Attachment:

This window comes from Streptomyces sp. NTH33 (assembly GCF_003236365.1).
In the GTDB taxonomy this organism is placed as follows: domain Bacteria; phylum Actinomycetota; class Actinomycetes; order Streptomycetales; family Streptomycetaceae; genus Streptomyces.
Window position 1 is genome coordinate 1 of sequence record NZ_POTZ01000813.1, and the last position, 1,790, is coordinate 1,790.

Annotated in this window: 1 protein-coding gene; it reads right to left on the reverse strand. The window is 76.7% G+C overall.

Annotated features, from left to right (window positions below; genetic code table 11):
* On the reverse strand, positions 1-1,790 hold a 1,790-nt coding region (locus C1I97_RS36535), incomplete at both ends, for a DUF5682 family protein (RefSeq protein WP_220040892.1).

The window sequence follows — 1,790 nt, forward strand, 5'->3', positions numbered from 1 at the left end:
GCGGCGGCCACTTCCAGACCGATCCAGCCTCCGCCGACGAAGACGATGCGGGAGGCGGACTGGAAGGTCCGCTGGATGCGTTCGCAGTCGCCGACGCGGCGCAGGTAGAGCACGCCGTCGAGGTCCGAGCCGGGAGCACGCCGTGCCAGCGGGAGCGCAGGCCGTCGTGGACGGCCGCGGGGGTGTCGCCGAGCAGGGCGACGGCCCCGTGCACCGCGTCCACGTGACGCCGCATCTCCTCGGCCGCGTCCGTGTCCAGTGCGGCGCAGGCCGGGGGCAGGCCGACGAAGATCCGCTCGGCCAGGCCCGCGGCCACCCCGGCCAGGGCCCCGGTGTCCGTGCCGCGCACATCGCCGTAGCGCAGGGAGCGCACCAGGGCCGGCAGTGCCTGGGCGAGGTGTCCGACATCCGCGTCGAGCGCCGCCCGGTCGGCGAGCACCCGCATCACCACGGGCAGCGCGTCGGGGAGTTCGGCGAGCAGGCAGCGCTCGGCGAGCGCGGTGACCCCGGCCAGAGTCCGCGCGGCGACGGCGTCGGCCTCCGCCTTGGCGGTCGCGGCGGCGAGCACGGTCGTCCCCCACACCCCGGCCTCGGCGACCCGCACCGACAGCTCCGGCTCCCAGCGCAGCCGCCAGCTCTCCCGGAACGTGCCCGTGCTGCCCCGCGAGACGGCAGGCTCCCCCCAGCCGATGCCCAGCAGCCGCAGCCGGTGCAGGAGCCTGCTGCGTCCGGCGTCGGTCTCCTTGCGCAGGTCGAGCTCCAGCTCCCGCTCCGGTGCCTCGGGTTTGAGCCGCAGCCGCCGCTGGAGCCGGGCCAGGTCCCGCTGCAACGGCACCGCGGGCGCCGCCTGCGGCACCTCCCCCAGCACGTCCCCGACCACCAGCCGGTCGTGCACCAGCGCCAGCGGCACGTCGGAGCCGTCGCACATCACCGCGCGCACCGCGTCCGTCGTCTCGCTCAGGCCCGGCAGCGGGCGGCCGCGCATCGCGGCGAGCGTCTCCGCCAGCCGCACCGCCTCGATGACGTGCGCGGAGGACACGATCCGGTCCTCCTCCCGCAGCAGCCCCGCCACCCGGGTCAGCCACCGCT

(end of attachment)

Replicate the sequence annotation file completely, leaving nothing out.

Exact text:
This window comes from Streptomyces sp. NTH33 (assembly GCF_003236365.1).
In the GTDB taxonomy this organism is placed as follows: domain Bacteria; phylum Actinomycetota; class Actinomycetes; order Streptomycetales; family Streptomycetaceae; genus Streptomyces.
Window position 1 is genome coordinate 1 of sequence record NZ_POTZ01000813.1, and the last position, 1,790, is coordinate 1,790.

Annotated in this window: 1 protein-coding gene; it reads right to left on the reverse strand. The window is 76.7% G+C overall.

Annotated features, from left to right (window positions below; genetic code table 11):
* On the reverse strand, positions 1-1,790 hold a 1,790-nt coding region (locus C1I97_RS36535), incomplete at both ends, for a DUF5682 family protein (RefSeq protein WP_220040892.1).

The window sequence follows — 1,790 nt, forward strand, 5'->3', positions numbered from 1 at the left end:
GCGGCGGCCACTTCCAGACCGATCCAGCCTCCGCCGACGAAGACGATGCGGGAGGCGGACTGGAAGGTCCGCTGGATGCGTTCGCAGTCGCCGACGCGGCGCAGGTAGAGCACGCCGTCGAGGTCCGAGCCGGGAGCACGCCGTGCCAGCGGGAGCGCAGGCCGTCGTGGACGGCCGCGGGGGTGTCGCCGAGCAGGGCGACGGCCCCGTGCACCGCGTCCACGTGACGCCGCATCTCCTCGGCCGCGTCCGTGTCCAGTGCGGCGCAGGCCGGGGGCAGGCCGACGAAGATCCGCTCGGCCAGGCCCGCGGCCACCCCGGCCAGGGCCCCGGTGTCCGTGCCGCGCACATCGCCGTAGCGCAGGGAGCGCACCAGGGCCGGCAGTGCCTGGGCGAGGTGTCCGACATCCGCGTCGAGCGCCGCCCGGTCGGCGAGCACCCGCATCACCACGGGCAGCGCGTCGGGGAGTTCGGCGAGCAGGCAGCGCTCGGCGAGCGCGGTGACCCCGGCCAGAGTCCGCGCGGCGACGGCGTCGGCCTCCGCCTTGGCGGTCGCGGCGGCGAGCACGGTCGTCCCCCACACCCCGGCCTCGGCGACCCGCACCGACAGCTCCGGCTCCCAGCGCAGCCGCCAGCTCTCCCGGAACGTGCCCGTGCTGCCCCGCGAGACGGCAGGCTCCCCCCAGCCGATGCCCAGCAGCCGCAGCCGGTGCAGGAGCCTGCTGCGTCCGGCGTCGGTCTCCTTGCGCAGGTCGAGCTCCAGCTCCCGCTCCGGTGCCTCGGGTTTGAGCCGCAGCCGCCGCTGGAGCCGGGCCAGGTCCCGCTGCAACGGCACCGCGGGCGCCGCCTGCGGCACCTCCCCCAGCACGTCCCCGACCACCAGCCGGTCGTGCACCAGCGCCAGCGGCACGTCGGAGCCGTCGCACATCACCGCGCGCACCGCGTCCGTCGTCTCGCTCAGGCCCGGCAGCGGGCGGCCGCGCATCGCGGCGAGCGTCTCCGCCAGCCGCACCGCCTCGATGACGTGCGCGGAGGACACGATCCGGTCCTCCTCCCGCAGCAGCCCCGCCACCCGGGTCAGCCACCGCT